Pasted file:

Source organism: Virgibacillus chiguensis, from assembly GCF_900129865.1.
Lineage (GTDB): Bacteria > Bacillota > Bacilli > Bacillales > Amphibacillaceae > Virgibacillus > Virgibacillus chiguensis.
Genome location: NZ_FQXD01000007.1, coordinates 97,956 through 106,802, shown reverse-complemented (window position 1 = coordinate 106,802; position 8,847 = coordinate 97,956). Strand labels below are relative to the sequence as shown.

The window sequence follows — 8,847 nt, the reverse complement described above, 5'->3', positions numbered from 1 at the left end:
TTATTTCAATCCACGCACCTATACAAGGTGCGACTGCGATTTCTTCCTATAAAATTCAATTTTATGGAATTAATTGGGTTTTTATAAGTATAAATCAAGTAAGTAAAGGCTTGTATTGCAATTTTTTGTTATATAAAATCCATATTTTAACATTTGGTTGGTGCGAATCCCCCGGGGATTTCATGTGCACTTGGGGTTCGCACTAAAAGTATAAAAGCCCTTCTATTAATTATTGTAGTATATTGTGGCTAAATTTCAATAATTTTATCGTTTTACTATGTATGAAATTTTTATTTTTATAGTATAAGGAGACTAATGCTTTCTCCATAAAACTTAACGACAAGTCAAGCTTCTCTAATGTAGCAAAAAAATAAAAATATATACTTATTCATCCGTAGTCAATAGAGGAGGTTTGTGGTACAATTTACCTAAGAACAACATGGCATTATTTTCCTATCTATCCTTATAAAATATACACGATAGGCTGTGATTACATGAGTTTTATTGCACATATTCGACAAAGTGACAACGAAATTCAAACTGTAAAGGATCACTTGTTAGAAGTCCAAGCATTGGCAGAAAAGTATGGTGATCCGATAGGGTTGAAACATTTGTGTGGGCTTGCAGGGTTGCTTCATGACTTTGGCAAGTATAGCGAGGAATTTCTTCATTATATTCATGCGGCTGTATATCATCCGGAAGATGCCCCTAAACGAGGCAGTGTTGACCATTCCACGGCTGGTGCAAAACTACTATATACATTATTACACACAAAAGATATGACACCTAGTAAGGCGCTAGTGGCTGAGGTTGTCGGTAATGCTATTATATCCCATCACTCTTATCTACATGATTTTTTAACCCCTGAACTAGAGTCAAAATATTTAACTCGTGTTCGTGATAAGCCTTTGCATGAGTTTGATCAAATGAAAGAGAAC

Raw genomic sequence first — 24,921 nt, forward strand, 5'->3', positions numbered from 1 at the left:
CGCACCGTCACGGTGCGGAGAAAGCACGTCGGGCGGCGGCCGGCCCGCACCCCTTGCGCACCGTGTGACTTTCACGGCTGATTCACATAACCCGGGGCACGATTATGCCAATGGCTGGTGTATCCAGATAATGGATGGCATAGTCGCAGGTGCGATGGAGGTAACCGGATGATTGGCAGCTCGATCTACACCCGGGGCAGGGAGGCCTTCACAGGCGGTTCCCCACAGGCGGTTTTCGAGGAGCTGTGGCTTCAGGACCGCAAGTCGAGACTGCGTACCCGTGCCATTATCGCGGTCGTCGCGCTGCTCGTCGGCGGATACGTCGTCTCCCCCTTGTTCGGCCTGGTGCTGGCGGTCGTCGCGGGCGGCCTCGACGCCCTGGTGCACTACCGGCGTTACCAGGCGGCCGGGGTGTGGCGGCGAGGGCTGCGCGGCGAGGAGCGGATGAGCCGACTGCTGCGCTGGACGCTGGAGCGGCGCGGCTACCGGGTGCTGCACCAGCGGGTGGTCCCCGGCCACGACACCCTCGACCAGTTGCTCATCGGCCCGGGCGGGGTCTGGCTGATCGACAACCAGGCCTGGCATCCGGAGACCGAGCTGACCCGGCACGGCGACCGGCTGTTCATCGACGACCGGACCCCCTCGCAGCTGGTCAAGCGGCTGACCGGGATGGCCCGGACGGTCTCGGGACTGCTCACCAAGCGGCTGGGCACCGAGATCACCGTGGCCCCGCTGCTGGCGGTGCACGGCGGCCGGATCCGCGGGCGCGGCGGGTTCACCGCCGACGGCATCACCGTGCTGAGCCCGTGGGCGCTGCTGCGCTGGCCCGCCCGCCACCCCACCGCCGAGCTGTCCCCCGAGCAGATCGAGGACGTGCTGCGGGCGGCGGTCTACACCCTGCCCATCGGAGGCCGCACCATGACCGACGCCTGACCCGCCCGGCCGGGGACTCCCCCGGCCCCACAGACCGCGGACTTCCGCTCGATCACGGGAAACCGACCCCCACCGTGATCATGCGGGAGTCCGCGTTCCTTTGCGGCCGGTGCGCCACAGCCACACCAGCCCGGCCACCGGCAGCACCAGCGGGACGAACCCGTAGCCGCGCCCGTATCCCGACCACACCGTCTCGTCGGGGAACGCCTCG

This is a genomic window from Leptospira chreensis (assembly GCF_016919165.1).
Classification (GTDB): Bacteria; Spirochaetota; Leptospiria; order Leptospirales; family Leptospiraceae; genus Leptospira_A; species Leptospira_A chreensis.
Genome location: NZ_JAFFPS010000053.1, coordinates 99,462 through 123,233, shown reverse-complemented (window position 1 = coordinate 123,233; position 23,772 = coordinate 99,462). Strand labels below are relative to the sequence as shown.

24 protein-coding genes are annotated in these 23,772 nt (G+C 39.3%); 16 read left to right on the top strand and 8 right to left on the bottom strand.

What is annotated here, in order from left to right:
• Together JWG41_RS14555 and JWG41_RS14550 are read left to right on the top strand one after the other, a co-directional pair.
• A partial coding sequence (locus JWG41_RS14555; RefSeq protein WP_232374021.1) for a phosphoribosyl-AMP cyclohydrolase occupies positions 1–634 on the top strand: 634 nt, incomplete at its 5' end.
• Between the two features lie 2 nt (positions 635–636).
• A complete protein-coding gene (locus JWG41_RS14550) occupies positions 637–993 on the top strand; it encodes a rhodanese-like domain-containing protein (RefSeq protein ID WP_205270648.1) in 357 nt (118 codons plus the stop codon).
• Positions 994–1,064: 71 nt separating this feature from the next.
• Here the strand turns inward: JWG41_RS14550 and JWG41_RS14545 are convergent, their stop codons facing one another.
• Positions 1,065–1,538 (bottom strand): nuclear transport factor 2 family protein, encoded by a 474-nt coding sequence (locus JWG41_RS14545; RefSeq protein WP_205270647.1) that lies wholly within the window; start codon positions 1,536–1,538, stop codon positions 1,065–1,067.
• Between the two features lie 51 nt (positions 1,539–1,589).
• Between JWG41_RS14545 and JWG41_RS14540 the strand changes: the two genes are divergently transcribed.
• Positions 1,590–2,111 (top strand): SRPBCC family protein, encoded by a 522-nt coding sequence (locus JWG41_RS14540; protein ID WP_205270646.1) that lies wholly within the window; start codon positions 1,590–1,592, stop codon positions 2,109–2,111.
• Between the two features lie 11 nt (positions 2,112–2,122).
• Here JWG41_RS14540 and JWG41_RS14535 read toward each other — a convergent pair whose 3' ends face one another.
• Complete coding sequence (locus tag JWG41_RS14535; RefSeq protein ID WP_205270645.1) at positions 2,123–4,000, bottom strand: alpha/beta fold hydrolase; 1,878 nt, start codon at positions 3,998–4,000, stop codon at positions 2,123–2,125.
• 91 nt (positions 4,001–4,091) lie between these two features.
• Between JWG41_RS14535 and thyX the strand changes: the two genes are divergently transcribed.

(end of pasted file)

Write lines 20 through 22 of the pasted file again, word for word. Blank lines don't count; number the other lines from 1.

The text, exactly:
• Between the two features lie 51 nt (positions 1,539–1,589).
• Between JWG41_RS14545 and JWG41_RS14540 the strand changes: the two genes are divergently transcribed.
• Positions 1,590–2,111 (top strand): SRPBCC family protein, encoded by a 522-nt coding sequence (locus JWG41_RS14540; protein ID WP_205270646.1) that lies wholly within the window; start codon positions 1,590–1,592, stop codon positions 2,109–2,111.